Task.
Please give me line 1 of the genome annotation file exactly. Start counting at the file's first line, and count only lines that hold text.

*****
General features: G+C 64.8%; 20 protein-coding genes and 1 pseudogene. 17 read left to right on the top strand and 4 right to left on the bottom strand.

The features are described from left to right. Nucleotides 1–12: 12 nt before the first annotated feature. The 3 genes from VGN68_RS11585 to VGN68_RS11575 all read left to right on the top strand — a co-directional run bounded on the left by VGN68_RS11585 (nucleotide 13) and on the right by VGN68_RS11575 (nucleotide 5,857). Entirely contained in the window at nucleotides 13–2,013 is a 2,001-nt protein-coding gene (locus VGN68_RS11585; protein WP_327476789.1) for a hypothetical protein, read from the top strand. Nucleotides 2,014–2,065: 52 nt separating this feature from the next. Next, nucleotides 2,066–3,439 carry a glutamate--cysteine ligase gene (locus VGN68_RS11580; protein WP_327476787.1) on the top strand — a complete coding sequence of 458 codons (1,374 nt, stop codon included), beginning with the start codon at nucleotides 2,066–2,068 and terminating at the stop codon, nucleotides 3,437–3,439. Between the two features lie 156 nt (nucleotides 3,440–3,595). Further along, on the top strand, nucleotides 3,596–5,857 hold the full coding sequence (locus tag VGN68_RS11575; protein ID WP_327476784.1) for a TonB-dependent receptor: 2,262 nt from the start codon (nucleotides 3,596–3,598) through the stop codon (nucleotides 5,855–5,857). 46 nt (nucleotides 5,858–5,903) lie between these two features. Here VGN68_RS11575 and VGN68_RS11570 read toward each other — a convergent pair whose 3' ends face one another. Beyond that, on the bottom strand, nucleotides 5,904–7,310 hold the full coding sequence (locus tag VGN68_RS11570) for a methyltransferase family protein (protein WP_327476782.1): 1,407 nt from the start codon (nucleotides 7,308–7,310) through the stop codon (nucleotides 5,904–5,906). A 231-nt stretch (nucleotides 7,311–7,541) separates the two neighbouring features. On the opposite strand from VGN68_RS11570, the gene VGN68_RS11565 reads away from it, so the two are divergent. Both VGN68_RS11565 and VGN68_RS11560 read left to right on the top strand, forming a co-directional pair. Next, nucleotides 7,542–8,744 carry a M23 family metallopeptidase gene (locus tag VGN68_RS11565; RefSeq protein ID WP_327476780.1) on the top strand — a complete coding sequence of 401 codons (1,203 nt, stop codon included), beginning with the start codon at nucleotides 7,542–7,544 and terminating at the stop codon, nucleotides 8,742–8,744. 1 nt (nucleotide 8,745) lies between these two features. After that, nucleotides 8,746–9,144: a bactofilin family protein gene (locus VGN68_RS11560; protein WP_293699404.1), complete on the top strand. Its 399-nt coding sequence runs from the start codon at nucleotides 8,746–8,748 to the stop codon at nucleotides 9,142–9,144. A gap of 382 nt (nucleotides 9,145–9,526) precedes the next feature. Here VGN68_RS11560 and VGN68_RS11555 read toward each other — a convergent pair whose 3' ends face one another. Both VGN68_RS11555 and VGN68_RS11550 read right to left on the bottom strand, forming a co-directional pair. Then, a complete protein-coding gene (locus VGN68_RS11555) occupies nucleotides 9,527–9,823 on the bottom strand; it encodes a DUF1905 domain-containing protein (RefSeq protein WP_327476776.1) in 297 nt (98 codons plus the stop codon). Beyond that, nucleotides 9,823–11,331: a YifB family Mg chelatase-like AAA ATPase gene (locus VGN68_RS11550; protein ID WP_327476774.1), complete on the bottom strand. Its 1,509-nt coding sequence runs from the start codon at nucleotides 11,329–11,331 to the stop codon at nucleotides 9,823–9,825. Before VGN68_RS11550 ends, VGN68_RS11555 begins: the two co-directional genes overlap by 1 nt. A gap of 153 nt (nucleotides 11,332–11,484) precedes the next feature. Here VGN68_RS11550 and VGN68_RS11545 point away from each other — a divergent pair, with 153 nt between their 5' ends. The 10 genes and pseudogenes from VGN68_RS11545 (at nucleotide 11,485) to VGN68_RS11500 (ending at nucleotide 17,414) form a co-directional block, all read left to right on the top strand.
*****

General features: G+C 64.8%; 20 protein-coding genes and 1 pseudogene. 17 read left to right on the top strand and 4 right to left on the bottom strand.